Snow Day in Glencoe

Last weekend my wellies saw some snow. Real, honest to gosh, feet and feet of snow. I grew up in the Southern U.S., where it snows once every few years- and then only up to a few inches. Even a slight dusting of snow is considered The Snowpacalypse to us- schools close (yeah!) businesses shut down and anyone brave enough to attempt to drive is taking her life in her hands, as Southern people LOSE OUR MINDS in winter weather. Vehicles in ditches, store shelves cleared of all the milk and bread. You get the picture. We had an antique Radio Flyer sled (called sledges in the UK) that belonged to my grandfather, and on the rare occasion that we could use it, my sisters and brother and I would put on our “snow clothes” and hit the hills. Southerners, who don’t normally own hard core winter clothing, tend to look like homeless bag ladies in the snow. We pile on layers of pyjamas, sweatpants, sweaters, windbreakers and borrowed sock hats. And, not being skilled in the ways of the sled or the ice, someone usually gets hurt- but, never to let a good snow day to go waste, our motto was “It’s not fun unless you almost die!”

As an adult, I vacationed out west a couple of times so have seen real big snow. But snow is still a novelty to me, and since I’ve moved to Scotland, I’m still like that Mississippi kid when even an inch of the white stuff blankets the glen. Being on the coast, we don’t get snow that much. But from the hill behind our house, I love to see the snowy peaks of Ben Cruachan. I had been wanting to actually play in it, so when we finally got a nice weekend, we took a day trip to find the snow.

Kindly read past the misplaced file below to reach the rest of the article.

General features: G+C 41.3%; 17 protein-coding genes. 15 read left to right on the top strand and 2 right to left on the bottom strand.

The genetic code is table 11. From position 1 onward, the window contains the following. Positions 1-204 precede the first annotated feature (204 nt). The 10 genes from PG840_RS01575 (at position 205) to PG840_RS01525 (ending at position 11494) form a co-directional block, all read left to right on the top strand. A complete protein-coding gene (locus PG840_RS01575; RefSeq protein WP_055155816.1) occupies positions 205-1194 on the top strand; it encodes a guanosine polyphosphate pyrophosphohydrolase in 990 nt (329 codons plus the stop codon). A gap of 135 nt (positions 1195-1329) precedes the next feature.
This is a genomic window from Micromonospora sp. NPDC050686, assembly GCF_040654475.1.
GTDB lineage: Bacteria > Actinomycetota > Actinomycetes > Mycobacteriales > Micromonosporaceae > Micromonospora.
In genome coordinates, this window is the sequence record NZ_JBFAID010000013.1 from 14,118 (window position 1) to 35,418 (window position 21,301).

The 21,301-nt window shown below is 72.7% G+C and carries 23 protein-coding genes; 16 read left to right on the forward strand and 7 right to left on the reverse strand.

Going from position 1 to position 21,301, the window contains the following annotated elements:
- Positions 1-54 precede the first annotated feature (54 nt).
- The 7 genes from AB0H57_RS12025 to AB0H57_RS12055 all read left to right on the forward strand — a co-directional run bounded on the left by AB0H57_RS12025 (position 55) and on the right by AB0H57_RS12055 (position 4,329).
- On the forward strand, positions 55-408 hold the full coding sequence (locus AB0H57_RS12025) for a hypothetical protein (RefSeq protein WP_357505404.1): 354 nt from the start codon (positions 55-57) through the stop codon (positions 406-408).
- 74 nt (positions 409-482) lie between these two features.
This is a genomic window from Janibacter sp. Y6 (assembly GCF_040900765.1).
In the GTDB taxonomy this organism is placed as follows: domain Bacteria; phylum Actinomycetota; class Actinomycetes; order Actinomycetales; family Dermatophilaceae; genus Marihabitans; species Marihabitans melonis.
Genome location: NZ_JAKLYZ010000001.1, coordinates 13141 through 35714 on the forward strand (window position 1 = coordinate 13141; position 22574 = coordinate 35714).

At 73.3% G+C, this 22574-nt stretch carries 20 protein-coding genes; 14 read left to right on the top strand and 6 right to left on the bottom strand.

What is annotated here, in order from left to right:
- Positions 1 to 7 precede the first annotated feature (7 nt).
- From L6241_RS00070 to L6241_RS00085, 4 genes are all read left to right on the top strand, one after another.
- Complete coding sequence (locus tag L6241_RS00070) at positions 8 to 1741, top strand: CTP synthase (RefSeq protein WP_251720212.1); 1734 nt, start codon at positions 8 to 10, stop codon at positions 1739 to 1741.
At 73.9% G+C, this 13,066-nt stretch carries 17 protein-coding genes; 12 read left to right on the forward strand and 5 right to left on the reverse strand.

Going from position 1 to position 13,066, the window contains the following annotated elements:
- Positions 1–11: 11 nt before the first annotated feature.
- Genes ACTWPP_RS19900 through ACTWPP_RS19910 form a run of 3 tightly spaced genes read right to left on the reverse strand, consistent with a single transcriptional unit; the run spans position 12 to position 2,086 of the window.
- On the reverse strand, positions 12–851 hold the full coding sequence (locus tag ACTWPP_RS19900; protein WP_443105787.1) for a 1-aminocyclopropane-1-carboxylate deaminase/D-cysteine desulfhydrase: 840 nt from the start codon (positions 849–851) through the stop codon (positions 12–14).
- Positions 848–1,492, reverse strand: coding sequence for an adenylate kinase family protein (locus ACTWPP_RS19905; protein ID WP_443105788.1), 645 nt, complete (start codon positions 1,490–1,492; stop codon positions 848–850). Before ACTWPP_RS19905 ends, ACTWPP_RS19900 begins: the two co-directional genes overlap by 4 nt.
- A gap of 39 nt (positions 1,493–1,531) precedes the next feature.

Glencoe is less than 50 miles north and has had great snow all year. The drive is always beautiful, and even more so among the white topped mountains. Feeling a bit peckish, we went into Glencoe village for a coffee and cake before we hit the slopes. Glencoe Café was the first place we spotted and what a little gem, as it turned out. Adjacent to a B and B, the small yet bright and airy café had a lovely selection of cakes, pastries and light lunches on offer, featuring local produce- and the hosts, Jimmy and Justine, welcomed us warmly. Local art adorned the walls and a couple of shelves of regional gift items such as jams, candles and soaps provided a nice touch. We settled in some comfy seats by a window looking out over the village with the backdrop of mountains and dug into a Lockerbie cheddar and herb scone and a huge slice of lemon cake with latte and tea. The scone was cheese and butter heaven- perfectly light in crumb but rich enough to fortify me until lunch. The frosting on the lemon cake was just tart enough to offset the sweet moistness. Rab declared the latte “creamilicious” and I had to concur. We could have sat for a while enjoying the peace and quiet of this idyllic little café, but there was sledging to be done so we headed up the mountain.